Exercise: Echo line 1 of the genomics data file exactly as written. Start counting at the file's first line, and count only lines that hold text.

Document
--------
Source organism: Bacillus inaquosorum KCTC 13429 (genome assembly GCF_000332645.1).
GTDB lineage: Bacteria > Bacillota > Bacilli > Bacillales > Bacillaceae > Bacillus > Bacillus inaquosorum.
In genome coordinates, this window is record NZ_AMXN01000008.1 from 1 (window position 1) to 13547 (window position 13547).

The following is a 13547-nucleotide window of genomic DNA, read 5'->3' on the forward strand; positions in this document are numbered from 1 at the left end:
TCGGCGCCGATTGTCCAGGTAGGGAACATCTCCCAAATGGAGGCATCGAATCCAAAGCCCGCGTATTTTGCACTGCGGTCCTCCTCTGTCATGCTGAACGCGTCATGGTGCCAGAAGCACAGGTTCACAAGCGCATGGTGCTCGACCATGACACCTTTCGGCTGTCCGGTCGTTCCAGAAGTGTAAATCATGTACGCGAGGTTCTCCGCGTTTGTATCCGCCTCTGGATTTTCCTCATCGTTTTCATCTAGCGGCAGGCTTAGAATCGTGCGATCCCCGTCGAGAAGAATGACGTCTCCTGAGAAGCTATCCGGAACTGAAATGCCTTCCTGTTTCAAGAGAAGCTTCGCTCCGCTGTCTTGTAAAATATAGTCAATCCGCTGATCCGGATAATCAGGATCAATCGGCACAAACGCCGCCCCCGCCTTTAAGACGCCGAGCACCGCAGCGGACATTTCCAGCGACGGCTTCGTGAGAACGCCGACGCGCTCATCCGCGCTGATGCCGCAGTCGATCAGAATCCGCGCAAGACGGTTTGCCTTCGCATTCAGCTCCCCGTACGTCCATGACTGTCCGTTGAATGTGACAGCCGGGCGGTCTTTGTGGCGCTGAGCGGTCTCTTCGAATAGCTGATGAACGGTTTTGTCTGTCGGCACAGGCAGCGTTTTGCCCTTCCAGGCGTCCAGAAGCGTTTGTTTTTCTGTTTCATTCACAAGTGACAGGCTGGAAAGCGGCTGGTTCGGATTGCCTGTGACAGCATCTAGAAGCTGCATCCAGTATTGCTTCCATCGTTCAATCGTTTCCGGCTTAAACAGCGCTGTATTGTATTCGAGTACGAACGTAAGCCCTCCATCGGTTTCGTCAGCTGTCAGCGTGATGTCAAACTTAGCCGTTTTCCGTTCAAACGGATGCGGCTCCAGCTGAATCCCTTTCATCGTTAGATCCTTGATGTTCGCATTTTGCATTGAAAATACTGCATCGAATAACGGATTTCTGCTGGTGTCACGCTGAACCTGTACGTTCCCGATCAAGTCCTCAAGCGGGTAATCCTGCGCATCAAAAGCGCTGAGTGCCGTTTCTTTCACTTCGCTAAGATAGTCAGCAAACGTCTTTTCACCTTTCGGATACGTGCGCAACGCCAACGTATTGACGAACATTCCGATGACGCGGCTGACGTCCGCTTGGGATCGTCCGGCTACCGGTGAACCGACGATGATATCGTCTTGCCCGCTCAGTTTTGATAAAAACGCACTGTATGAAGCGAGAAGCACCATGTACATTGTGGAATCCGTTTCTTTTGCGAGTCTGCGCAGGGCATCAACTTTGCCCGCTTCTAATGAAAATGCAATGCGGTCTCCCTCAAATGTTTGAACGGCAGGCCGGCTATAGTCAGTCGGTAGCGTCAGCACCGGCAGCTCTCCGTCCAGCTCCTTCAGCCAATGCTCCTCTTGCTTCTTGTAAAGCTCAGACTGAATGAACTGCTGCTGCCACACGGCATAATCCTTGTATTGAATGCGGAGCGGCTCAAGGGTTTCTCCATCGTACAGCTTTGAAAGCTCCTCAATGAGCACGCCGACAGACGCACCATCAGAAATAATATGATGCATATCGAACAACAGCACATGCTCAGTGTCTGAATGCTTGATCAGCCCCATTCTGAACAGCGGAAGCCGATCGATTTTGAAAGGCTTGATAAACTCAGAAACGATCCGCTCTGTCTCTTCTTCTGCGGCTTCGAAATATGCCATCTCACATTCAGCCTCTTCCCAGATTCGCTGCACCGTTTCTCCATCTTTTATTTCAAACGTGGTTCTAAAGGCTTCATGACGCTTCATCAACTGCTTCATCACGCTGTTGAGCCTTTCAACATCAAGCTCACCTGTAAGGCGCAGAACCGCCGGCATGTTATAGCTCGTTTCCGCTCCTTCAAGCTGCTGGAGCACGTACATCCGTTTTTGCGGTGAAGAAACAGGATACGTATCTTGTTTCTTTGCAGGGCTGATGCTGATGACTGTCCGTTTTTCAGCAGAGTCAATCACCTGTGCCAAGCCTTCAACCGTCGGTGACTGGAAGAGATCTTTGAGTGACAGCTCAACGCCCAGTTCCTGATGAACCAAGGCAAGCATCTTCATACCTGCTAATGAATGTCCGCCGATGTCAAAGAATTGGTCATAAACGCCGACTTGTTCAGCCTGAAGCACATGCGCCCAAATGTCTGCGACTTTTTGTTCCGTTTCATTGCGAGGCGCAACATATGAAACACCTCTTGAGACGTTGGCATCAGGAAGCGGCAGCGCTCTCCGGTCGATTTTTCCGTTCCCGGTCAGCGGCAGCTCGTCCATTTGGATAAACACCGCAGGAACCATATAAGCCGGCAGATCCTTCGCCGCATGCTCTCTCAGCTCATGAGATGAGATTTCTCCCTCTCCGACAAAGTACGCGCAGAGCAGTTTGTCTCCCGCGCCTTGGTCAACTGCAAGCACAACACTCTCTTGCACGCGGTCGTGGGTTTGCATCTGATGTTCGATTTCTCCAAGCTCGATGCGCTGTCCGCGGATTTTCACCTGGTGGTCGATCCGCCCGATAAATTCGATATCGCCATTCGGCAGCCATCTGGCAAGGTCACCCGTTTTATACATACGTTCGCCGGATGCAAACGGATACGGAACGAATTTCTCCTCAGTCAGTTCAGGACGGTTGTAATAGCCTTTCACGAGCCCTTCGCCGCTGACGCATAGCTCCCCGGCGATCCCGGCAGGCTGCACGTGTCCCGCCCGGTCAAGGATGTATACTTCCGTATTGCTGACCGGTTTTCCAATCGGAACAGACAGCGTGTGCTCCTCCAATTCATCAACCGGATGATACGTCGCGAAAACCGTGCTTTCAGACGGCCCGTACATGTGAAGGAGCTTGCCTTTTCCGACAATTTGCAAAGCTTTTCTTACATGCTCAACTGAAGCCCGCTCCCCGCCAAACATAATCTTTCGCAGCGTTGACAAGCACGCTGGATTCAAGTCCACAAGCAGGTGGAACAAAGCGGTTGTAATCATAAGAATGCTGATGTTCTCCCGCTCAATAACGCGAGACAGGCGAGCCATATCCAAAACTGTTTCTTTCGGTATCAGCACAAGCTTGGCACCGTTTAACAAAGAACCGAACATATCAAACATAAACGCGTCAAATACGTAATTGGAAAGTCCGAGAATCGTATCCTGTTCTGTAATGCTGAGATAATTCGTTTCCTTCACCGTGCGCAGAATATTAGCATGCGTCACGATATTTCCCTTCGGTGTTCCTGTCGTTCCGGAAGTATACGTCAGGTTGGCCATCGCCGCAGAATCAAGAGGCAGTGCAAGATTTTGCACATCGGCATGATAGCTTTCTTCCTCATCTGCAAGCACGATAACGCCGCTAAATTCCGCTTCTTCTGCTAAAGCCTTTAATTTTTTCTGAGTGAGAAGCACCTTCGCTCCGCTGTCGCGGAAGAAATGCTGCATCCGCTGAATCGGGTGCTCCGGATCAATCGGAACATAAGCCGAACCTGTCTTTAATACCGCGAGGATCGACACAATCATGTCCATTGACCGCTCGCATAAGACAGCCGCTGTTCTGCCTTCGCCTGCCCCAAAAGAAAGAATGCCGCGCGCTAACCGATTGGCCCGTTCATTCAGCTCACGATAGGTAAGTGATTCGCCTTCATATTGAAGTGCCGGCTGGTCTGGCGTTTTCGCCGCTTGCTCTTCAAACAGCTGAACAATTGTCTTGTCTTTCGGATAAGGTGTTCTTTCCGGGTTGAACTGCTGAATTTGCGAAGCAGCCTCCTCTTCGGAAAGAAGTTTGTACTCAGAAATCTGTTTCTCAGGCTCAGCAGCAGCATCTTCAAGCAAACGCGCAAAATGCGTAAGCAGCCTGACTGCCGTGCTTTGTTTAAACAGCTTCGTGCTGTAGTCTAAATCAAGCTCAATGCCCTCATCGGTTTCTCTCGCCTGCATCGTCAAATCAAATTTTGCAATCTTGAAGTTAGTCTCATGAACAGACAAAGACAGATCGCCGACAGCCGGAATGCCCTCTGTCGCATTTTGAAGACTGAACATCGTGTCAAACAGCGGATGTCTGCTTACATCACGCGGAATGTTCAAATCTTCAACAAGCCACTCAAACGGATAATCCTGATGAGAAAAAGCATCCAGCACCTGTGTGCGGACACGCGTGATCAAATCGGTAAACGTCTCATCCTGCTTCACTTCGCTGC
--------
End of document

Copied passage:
Source organism: Bacillus inaquosorum KCTC 13429 (genome assembly GCF_000332645.1).